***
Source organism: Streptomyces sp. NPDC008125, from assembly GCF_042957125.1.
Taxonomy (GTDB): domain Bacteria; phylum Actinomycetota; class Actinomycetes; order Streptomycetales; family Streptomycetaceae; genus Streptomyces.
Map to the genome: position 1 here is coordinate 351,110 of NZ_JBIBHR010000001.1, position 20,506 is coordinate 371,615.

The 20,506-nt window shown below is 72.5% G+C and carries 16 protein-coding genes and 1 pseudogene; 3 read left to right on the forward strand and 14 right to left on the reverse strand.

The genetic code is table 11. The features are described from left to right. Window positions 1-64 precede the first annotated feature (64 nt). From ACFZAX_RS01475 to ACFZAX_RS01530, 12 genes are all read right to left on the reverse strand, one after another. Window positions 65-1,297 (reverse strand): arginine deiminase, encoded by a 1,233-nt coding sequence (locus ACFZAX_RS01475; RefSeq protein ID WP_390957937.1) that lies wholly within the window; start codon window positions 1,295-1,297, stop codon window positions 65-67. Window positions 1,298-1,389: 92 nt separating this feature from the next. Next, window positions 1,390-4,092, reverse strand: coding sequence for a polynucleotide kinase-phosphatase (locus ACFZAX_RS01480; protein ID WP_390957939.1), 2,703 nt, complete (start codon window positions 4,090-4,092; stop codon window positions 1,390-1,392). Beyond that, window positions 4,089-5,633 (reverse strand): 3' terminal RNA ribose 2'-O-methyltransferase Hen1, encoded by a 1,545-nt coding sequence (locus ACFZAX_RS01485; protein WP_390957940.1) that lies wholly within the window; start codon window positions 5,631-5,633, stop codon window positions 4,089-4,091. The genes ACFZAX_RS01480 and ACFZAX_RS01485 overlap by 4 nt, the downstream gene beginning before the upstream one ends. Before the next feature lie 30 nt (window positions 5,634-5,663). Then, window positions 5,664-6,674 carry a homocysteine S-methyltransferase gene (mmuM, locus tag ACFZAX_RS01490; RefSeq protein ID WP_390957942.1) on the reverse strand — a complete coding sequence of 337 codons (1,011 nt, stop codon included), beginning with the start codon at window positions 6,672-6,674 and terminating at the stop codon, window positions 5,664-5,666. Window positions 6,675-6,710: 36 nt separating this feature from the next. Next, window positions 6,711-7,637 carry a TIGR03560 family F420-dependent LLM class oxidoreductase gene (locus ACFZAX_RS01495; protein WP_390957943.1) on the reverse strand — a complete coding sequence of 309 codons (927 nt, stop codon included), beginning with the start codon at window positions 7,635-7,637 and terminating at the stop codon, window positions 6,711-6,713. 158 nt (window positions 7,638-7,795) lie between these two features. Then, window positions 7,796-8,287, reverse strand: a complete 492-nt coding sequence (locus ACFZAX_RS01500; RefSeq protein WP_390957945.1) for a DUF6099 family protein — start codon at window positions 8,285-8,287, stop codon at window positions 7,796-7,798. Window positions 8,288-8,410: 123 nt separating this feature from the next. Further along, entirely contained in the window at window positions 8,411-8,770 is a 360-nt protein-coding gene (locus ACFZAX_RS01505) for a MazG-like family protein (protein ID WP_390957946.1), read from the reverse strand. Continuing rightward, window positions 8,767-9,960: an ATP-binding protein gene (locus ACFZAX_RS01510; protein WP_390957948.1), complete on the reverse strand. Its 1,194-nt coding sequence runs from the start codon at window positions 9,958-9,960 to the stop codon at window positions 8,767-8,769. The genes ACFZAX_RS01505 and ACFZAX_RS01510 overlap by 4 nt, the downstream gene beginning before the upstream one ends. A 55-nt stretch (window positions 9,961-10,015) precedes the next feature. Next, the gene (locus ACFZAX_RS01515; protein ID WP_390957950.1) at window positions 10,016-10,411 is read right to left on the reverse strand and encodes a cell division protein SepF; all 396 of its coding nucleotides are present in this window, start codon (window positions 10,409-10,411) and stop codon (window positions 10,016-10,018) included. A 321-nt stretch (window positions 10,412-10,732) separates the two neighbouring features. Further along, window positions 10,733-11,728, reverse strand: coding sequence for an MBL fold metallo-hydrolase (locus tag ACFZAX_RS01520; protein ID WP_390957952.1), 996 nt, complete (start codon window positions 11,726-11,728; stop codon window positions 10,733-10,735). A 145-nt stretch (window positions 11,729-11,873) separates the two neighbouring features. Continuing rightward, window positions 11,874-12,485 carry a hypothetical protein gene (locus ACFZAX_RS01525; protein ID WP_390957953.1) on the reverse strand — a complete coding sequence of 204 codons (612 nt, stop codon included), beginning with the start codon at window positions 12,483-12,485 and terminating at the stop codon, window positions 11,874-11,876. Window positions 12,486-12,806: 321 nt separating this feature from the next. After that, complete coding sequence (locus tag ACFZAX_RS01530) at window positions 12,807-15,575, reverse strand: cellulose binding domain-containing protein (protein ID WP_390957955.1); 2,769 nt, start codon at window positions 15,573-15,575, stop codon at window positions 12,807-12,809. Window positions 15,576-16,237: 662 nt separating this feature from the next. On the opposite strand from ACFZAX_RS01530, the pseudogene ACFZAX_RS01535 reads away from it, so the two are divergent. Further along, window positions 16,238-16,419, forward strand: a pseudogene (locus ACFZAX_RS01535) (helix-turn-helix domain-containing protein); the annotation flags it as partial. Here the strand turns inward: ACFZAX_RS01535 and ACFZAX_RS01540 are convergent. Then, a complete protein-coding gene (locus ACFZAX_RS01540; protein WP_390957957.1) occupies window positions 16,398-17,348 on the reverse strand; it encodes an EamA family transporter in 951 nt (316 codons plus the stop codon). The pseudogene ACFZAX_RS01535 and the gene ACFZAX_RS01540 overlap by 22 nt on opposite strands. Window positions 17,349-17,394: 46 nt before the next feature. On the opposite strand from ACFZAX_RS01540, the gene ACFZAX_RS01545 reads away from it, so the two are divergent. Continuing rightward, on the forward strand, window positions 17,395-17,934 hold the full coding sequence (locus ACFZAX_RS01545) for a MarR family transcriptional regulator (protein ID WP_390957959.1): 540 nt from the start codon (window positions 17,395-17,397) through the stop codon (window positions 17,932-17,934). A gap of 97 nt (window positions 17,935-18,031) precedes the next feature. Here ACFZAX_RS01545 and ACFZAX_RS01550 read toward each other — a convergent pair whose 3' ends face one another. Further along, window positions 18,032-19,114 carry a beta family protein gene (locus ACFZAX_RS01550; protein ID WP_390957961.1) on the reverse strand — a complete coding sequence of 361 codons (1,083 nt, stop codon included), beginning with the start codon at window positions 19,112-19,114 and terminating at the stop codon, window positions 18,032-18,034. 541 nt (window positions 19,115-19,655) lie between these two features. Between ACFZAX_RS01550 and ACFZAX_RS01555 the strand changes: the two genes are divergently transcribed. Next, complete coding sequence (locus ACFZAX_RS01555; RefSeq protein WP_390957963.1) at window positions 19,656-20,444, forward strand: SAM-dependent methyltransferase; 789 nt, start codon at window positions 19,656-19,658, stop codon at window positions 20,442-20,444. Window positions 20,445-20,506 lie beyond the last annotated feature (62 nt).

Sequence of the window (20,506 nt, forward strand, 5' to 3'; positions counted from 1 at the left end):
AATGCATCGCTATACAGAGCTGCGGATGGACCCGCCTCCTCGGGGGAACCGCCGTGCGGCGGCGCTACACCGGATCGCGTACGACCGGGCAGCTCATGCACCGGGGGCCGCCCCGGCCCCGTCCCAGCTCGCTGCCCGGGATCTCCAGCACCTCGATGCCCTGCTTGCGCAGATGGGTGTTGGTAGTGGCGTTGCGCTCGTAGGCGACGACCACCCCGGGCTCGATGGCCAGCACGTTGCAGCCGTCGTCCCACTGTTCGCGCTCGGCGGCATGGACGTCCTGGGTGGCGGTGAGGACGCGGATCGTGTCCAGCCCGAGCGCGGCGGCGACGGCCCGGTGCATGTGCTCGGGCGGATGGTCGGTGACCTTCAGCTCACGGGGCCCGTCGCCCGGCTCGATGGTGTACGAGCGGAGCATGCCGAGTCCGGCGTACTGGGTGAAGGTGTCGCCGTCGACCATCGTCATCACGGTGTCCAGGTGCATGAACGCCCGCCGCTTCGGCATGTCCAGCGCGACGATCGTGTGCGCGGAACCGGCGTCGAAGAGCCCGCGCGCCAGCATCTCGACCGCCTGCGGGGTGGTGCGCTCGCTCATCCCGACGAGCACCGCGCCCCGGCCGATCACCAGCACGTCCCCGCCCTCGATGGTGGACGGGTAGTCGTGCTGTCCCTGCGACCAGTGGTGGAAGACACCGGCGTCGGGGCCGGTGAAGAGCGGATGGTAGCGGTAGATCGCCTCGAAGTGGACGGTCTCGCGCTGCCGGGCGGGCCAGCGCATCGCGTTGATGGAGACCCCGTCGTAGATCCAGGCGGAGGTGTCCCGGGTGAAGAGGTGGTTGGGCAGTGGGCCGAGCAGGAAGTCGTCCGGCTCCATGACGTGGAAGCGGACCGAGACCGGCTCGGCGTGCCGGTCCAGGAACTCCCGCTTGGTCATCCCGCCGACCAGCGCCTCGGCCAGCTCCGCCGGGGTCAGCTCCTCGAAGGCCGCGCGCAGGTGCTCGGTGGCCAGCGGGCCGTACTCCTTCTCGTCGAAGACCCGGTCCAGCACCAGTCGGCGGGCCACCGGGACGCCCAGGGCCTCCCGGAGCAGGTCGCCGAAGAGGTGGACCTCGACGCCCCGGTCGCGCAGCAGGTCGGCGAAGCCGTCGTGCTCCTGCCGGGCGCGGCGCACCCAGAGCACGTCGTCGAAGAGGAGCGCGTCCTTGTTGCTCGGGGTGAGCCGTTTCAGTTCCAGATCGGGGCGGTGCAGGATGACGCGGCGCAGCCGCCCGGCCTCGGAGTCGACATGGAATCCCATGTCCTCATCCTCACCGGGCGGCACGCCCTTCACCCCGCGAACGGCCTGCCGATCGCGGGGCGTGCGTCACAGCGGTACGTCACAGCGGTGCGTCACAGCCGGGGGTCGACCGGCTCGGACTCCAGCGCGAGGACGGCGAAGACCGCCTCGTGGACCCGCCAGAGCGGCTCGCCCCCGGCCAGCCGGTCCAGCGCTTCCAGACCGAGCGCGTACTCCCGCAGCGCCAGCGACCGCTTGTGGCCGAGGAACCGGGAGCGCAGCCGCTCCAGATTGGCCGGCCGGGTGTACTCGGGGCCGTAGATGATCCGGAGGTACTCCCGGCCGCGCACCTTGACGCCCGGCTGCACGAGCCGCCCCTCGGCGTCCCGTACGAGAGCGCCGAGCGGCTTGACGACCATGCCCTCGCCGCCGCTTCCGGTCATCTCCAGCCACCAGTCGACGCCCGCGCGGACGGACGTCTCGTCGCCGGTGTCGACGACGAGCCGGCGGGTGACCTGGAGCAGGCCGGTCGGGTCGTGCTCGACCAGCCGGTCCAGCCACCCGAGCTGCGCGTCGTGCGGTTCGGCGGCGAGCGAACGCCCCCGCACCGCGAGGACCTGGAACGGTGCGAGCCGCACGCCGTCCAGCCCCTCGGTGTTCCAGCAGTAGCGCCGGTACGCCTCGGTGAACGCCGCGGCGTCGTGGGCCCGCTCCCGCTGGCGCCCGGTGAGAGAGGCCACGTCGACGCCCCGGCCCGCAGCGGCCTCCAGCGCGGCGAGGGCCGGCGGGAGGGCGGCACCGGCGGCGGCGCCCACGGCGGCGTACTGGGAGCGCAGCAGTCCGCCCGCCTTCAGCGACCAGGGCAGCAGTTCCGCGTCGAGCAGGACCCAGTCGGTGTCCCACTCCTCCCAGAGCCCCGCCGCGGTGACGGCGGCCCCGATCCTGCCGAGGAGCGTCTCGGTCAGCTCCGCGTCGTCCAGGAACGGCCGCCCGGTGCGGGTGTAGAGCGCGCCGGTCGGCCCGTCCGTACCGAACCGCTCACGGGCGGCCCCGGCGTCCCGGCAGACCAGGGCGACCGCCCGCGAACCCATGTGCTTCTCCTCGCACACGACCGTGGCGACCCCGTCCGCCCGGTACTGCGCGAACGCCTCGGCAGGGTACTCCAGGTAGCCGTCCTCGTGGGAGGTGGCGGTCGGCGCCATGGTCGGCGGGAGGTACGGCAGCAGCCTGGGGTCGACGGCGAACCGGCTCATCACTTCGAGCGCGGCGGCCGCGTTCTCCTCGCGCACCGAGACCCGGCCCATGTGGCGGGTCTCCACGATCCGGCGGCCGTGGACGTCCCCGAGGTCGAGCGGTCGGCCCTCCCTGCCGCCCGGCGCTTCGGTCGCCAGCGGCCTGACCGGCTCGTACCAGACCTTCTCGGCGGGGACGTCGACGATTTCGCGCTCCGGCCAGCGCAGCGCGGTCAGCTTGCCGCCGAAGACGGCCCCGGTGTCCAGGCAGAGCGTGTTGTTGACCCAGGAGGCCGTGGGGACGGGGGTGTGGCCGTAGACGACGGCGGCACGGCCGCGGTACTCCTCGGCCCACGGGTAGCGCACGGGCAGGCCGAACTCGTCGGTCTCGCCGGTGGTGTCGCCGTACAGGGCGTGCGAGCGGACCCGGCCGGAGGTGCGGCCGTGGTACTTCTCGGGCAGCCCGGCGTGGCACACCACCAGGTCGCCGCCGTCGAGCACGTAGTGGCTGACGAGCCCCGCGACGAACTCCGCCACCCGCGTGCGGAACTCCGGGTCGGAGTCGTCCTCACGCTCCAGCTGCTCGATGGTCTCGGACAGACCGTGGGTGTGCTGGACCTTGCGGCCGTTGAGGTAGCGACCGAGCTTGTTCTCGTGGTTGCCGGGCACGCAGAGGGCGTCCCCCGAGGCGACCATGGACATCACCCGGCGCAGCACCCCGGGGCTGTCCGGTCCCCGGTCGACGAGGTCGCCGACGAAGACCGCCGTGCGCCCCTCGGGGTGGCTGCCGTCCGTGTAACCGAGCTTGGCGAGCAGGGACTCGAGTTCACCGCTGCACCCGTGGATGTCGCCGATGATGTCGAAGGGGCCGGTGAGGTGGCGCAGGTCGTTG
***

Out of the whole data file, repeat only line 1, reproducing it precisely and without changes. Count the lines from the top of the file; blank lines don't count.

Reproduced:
Source organism: Streptomyces sp. NPDC008125, from assembly GCF_042957125.1.